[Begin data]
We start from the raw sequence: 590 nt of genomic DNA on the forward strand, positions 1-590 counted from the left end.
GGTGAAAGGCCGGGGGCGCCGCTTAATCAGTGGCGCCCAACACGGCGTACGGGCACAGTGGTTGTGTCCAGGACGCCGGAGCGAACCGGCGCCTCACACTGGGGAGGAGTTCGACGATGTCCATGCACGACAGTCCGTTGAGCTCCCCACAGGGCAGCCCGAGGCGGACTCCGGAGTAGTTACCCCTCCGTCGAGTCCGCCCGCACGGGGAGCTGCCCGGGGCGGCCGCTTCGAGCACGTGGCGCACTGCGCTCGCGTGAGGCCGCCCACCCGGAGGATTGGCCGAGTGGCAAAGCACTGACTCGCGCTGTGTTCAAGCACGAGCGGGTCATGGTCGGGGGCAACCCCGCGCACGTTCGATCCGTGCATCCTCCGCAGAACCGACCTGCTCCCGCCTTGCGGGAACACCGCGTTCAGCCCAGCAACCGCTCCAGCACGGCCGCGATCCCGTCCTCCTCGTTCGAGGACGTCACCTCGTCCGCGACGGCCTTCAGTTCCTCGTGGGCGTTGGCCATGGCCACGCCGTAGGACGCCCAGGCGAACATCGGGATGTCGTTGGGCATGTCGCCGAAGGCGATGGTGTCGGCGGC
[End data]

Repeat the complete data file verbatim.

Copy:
We start from the raw sequence: 590 nt of genomic DNA on the forward strand, positions 1-590 counted from the left end.
GGTGAAAGGCCGGGGGCGCCGCTTAATCAGTGGCGCCCAACACGGCGTACGGGCACAGTGGTTGTGTCCAGGACGCCGGAGCGAACCGGCGCCTCACACTGGGGAGGAGTTCGACGATGTCCATGCACGACAGTCCGTTGAGCTCCCCACAGGGCAGCCCGAGGCGGACTCCGGAGTAGTTACCCCTCCGTCGAGTCCGCCCGCACGGGGAGCTGCCCGGGGCGGCCGCTTCGAGCACGTGGCGCACTGCGCTCGCGTGAGGCCGCCCACCCGGAGGATTGGCCGAGTGGCAAAGCACTGACTCGCGCTGTGTTCAAGCACGAGCGGGTCATGGTCGGGGGCAACCCCGCGCACGTTCGATCCGTGCATCCTCCGCAGAACCGACCTGCTCCCGCCTTGCGGGAACACCGCGTTCAGCCCAGCAACCGCTCCAGCACGGCCGCGATCCCGTCCTCCTCGTTCGAGGACGTCACCTCGTCCGCGACGGCCTTCAGTTCCTCGTGGGCGTTGGCCATGGCCACGCCGTAGGACGCCCAGGCGAACATCGGGATGTCGTTGGGCATGTCGCCGAAGGCGATGGTGTCGGCGGC